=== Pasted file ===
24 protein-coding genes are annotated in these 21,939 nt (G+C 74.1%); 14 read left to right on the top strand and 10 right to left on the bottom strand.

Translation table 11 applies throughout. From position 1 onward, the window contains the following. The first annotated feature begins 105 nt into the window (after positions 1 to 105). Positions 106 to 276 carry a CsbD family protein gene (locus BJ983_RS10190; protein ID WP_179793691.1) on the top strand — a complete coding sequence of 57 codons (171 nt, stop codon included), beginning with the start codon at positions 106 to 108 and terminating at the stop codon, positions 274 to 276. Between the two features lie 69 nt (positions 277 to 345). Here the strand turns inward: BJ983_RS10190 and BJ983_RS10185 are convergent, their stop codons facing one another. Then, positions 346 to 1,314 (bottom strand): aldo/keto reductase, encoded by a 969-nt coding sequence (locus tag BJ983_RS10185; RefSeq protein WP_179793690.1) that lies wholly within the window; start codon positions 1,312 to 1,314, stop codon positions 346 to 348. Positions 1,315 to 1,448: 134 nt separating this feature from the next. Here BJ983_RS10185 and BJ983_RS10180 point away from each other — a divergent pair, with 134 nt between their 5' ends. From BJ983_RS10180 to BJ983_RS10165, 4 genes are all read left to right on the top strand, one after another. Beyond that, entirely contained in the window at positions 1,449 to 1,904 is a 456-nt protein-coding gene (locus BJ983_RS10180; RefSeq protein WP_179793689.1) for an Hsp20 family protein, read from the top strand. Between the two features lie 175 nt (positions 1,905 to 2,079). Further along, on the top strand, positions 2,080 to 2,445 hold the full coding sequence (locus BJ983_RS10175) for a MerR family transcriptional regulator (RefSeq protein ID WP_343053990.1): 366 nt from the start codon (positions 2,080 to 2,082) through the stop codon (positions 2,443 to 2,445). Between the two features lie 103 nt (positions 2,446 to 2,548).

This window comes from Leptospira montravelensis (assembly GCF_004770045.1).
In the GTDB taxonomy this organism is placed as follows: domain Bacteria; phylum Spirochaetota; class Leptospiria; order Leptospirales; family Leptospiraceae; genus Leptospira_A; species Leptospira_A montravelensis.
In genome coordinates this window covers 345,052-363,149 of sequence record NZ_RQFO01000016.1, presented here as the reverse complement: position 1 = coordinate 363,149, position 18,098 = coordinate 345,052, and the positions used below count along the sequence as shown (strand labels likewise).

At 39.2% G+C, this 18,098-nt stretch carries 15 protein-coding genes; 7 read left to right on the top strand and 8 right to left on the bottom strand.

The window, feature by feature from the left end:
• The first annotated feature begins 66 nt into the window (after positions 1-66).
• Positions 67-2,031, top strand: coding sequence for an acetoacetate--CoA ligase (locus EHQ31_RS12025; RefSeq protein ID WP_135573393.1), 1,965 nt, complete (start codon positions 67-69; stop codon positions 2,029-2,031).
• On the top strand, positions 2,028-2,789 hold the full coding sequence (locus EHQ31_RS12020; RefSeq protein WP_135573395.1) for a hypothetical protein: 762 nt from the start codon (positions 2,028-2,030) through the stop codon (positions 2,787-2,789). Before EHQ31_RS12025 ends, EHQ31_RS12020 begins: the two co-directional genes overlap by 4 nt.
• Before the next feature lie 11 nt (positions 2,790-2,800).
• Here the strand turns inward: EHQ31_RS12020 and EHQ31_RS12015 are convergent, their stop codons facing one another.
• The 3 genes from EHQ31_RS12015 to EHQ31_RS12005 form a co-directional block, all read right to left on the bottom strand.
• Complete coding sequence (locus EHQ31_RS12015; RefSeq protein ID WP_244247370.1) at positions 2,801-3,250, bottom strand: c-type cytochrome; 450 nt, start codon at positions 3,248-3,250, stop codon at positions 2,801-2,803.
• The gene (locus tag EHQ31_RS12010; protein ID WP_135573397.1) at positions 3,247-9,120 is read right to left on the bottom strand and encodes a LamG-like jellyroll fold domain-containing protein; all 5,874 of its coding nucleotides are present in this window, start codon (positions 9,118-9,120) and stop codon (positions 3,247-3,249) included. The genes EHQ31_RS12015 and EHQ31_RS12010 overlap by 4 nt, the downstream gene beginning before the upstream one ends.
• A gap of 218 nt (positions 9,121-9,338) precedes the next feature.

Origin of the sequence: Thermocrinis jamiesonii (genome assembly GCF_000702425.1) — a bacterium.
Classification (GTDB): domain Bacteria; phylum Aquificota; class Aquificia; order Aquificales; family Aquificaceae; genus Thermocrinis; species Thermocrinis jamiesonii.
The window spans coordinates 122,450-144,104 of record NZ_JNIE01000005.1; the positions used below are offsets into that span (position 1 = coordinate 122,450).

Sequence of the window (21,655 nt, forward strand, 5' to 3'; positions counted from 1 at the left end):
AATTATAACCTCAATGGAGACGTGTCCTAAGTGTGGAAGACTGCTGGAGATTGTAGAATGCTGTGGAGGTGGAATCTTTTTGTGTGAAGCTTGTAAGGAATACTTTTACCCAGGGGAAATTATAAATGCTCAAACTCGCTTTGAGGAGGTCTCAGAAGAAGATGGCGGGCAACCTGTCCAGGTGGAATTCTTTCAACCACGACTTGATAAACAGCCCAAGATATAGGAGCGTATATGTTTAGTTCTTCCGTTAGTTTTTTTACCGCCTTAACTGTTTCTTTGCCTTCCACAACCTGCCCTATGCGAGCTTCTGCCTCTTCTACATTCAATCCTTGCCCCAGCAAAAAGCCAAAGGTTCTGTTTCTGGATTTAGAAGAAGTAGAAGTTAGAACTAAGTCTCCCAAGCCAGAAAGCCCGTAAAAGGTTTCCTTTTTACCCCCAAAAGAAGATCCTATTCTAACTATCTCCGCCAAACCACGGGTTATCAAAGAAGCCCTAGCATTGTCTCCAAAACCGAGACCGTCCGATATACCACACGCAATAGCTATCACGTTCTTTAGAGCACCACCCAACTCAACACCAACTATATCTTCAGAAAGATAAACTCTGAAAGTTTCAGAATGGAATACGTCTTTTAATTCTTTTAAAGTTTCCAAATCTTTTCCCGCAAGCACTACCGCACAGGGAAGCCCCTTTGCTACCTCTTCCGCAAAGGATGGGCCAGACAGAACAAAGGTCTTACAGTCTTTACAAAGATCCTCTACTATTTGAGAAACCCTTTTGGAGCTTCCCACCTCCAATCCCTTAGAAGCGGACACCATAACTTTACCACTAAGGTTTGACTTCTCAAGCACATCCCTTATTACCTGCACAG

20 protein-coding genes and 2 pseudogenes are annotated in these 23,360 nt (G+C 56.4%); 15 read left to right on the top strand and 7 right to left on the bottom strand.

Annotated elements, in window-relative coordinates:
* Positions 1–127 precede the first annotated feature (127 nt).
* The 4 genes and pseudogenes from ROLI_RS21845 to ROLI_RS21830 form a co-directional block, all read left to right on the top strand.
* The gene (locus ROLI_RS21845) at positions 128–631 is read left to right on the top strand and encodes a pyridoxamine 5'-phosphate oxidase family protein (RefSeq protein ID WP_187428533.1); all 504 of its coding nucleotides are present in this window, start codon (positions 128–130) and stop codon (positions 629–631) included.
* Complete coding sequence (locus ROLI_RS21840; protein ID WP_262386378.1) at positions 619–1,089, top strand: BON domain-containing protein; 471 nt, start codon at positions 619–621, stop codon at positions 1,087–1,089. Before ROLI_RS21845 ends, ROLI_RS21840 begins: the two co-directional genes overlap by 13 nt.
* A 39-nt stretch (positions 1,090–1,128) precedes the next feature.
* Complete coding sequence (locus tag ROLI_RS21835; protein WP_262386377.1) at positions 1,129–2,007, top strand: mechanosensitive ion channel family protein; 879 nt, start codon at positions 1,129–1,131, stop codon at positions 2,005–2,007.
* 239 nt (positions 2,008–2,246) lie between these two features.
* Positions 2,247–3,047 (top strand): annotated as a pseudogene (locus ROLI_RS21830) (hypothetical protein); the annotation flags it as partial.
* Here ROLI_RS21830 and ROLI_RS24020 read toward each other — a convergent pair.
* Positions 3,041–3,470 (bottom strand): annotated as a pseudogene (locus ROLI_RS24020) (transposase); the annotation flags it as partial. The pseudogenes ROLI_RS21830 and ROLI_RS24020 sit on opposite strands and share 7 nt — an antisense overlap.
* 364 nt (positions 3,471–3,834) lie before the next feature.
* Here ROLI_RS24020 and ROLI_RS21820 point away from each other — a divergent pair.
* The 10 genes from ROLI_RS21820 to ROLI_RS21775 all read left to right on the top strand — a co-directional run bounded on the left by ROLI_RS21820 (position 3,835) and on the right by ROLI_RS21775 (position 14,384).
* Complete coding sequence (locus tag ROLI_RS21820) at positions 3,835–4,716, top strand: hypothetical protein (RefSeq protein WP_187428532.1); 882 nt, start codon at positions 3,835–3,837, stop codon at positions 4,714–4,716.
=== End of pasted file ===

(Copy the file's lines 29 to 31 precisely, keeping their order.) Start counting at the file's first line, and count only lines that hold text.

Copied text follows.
* Complete coding sequence (locus tag ROLI_RS21835; protein WP_262386377.1) at positions 1,129–2,007, top strand: mechanosensitive ion channel family protein; 879 nt, start codon at positions 1,129–1,131, stop codon at positions 2,005–2,007.
* 239 nt (positions 2,008–2,246) lie between these two features.
* Positions 2,247–3,047 (top strand): annotated as a pseudogene (locus ROLI_RS21830) (hypothetical protein); the annotation flags it as partial.